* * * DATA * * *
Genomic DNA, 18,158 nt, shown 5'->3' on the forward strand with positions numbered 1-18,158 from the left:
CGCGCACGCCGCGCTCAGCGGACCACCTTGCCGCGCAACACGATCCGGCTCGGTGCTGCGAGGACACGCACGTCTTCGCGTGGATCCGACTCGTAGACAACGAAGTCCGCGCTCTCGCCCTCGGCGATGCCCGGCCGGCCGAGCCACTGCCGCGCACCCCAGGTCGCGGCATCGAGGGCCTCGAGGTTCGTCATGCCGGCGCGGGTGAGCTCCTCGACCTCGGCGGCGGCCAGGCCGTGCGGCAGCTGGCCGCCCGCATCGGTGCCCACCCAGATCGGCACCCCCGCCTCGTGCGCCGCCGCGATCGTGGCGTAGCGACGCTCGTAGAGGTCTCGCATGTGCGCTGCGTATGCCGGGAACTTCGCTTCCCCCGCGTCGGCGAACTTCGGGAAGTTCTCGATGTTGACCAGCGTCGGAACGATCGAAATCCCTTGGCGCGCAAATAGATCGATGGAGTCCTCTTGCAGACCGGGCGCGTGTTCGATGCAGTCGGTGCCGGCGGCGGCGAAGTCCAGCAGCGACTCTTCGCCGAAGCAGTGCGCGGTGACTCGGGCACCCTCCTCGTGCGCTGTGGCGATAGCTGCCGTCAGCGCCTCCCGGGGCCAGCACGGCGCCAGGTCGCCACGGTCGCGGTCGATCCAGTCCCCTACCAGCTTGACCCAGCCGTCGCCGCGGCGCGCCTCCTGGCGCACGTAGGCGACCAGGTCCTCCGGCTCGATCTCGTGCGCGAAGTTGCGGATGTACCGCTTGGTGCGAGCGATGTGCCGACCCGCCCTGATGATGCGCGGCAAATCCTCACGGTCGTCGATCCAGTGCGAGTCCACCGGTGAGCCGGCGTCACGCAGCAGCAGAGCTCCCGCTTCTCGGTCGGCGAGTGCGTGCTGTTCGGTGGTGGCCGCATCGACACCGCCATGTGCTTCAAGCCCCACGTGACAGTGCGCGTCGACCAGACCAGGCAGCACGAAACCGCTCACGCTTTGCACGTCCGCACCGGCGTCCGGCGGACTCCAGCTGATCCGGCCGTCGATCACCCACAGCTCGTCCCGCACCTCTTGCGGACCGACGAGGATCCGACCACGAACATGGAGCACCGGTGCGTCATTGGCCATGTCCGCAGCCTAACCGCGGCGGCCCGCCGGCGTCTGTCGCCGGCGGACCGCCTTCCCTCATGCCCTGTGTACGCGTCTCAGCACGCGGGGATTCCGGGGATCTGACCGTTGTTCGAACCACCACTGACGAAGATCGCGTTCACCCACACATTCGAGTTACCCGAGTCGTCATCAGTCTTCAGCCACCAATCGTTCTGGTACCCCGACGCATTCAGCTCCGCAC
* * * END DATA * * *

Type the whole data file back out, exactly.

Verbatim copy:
Genomic DNA, 18,158 nt, shown 5'->3' on the forward strand with positions numbered 1-18,158 from the left:
CGCGCACGCCGCGCTCAGCGGACCACCTTGCCGCGCAACACGATCCGGCTCGGTGCTGCGAGGACACGCACGTCTTCGCGTGGATCCGACTCGTAGACAACGAAGTCCGCGCTCTCGCCCTCGGCGATGCCCGGCCGGCCGAGCCACTGCCGCGCACCCCAGGTCGCGGCATCGAGGGCCTCGAGGTTCGTCATGCCGGCGCGGGTGAGCTCCTCGACCTCGGCGGCGGCCAGGCCGTGCGGCAGCTGGCCGCCCGCATCGGTGCCCACCCAGATCGGCACCCCCGCCTCGTGCGCCGCCGCGATCGTGGCGTAGCGACGCTCGTAGAGGTCTCGCATGTGCGCTGCGTATGCCGGGAACTTCGCTTCCCCCGCGTCGGCGAACTTCGGGAAGTTCTCGATGTTGACCAGCGTCGGAACGATCGAAATCCCTTGGCGCGCAAATAGATCGATGGAGTCCTCTTGCAGACCGGGCGCGTGTTCGATGCAGTCGGTGCCGGCGGCGGCGAAGTCCAGCAGCGACTCTTCGCCGAAGCAGTGCGCGGTGACTCGGGCACCCTCCTCGTGCGCTGTGGCGATAGCTGCCGTCAGCGCCTCCCGGGGCCAGCACGGCGCCAGGTCGCCACGGTCGCGGTCGATCCAGTCCCCTACCAGCTTGACCCAGCCGTCGCCGCGGCGCGCCTCCTGGCGCACGTAGGCGACCAGGTCCTCCGGCTCGATCTCGTGCGCGAAGTTGCGGATGTACCGCTTGGTGCGAGCGATGTGCCGACCCGCCCTGATGATGCGCGGCAAATCCTCACGGTCGTCGATCCAGTGCGAGTCCACCGGTGAGCCGGCGTCACGCAGCAGCAGAGCTCCCGCTTCTCGGTCGGCGAGTGCGTGCTGTTCGGTGGTGGCCGCATCGACACCGCCATGTGCTTCAAGCCCCACGTGACAGTGCGCGTCGACCAGACCAGGCAGCACGAAACCGCTCACGCTTTGCACGTCCGCACCGGCGTCCGGCGGACTCCAGCTGATCCGGCCGTCGATCACCCACAGCTCGTCCCGCACCTCTTGCGGACCGACGAGGATCCGACCACGAACATGGAGCACCGGTGCGTCATTGGCCATGTCCGCAGCCTAACCGCGGCGGCCCGCCGGCGTCTGTCGCCGGCGGACCGCCTTCCCTCATGCCCTGTGTACGCGTCTCAGCACGCGGGGATTCCGGGGATCTGACCGTTGTTCGAACCACCACTGACGAAGATCGCGTTCACCCACACATTCGAGTTACCCGAGTCGTCATCAGTCTTCAGCCACCAATCGTTCTGGTACCCCGACGCATTCAGCTCCGCAC